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Two Weeks in January: America’s secret engagement with Khomeini

THE LEVANT NEWS — By Gary Sick — The BBC has done a rather breathless account of some documents from nearly 40 years ago that have just been released. At the time of these contacts between the US Government and Khomeini’s forces, I was the point man in the White House dealing with Iran.

Not surprisingly, I have had a flurry of requests for comments. I wrote at length about these contacts in my book All Fall Down (Random House 1985), pp 140-147. My account was drawn directly from the documents that have now been released and I quoted many of the key phrases that the BBC has identified, plus others that are equally important but not mentioned in the BBC report. Regrettably, I do not have the text of the book in digital form, but it is available in paper for anyone who wants to look.

Here are some comments about specific aspects of these exchanges that may cast some light:

First, these discussions between Warren Zimmermann of the US Embassy in Paris and Ibrahim Yazdi, then a close aide to Ayatollah Khomeini, in a small inn near Neuphle-le-Chateau were discussed in advance with the shah, who encouraged the contact in order to avoid bloodshed in the wake of his departure, and with Shapour Bakhtiar, the shah’s nominee as prime minister.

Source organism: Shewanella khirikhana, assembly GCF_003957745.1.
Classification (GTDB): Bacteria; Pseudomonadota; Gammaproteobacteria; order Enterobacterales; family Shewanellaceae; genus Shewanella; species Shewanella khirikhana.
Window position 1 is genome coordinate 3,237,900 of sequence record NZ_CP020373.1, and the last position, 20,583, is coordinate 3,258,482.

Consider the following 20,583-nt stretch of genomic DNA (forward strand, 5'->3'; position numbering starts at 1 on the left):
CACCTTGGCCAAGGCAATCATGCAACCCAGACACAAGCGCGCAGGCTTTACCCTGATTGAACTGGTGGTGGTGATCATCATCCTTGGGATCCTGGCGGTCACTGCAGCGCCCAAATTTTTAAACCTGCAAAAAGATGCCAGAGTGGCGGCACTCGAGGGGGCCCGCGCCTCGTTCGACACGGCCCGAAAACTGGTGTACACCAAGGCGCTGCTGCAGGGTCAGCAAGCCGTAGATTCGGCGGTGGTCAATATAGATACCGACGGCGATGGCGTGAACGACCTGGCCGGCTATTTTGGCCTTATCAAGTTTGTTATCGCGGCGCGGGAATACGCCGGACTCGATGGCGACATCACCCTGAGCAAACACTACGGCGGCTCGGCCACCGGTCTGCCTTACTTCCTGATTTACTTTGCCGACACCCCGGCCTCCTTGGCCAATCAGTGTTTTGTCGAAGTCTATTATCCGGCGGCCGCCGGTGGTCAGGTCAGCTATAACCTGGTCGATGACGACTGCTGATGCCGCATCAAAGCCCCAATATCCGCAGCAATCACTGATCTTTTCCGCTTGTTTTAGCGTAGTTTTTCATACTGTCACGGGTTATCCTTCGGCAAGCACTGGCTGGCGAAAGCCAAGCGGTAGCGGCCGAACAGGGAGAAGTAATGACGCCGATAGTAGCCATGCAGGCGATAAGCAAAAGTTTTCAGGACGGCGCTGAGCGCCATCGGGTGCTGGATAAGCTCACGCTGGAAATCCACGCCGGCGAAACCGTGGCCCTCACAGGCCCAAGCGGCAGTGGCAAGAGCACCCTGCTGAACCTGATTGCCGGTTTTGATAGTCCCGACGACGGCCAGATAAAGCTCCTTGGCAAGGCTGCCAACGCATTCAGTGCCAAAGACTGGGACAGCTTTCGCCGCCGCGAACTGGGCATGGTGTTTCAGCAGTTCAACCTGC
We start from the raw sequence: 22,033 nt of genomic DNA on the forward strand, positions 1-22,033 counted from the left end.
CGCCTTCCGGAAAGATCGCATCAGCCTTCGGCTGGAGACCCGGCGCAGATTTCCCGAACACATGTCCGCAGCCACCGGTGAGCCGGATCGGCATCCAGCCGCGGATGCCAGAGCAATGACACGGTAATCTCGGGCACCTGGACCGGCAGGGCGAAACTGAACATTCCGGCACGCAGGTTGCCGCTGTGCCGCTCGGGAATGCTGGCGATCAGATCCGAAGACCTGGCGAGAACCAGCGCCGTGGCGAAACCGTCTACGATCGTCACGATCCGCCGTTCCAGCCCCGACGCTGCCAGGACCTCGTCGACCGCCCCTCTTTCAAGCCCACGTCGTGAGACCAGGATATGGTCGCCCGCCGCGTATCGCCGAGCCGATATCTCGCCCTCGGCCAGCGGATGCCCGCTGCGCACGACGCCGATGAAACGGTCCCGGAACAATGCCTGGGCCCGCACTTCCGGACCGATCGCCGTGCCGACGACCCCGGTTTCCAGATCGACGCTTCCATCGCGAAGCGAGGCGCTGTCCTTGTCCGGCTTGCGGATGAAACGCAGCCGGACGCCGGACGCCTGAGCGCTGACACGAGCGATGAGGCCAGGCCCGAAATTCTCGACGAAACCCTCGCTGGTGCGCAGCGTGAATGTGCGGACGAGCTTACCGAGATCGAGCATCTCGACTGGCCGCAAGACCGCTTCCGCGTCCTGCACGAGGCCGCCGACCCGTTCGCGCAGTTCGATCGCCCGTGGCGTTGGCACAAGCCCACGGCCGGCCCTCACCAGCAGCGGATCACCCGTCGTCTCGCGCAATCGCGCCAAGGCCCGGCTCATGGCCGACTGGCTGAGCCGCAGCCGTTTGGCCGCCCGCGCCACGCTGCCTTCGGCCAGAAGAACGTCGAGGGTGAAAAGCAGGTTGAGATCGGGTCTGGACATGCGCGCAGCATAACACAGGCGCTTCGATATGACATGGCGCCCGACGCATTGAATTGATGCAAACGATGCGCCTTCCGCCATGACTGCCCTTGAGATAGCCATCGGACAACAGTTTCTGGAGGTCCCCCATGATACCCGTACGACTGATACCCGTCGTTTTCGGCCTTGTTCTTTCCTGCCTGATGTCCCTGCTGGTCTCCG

Second, these contacts were essentially a negotiation about the role of the Iranian military and constitutional procedures after the shah’s departure. The US wanted to preserve the military as an institution, while the Khomeini forces were concerned about a possible military coup. Both sides wanted to avoid a collapse of order and a possible bloodbath. The discussions were essentially inconclusive and ultimately had little effect on the course of events.
Nobody in the US Government (nor in Iran far as I know) interpreted Khomeini’s words in these messages – or in his public pronouncements in favor of peace, stability, democracy, human rights, women’s rights etc – as evidence that he either wanted or expected a continued close relationship with the United States.
Finally, I have no knowledge of the reputed message from Khomeini to Kennedy in 1963, and it is very evident that nothing came of it.
Apart from selective quotations, there are some factual errors in the BBC report. For example, they claim that “On 9 November 1978, in a now-famous cable, “Thinking the Unthinkable,” the US ambassador to Iran, William Sullivan, warned that the Shah was doomed. He argued that Washington should get the Shah and his top generals out of Iran, and then make a deal between junior commanders and Khomeini.“The message did NOT claim that the shah was doomed, and the deal that was eventually worked out by Sullivan with the Iranian opposition was done without Washington’s knowledge or approval. There was certainly no mention of such a deal in the Nov 9 cable.

Basically,this is a tempest in a teapot. The details of the exchange, in their full context, have been available in the public domain for at least three decades. The release of these documents, while welcome, adds nothing that we did not already know.

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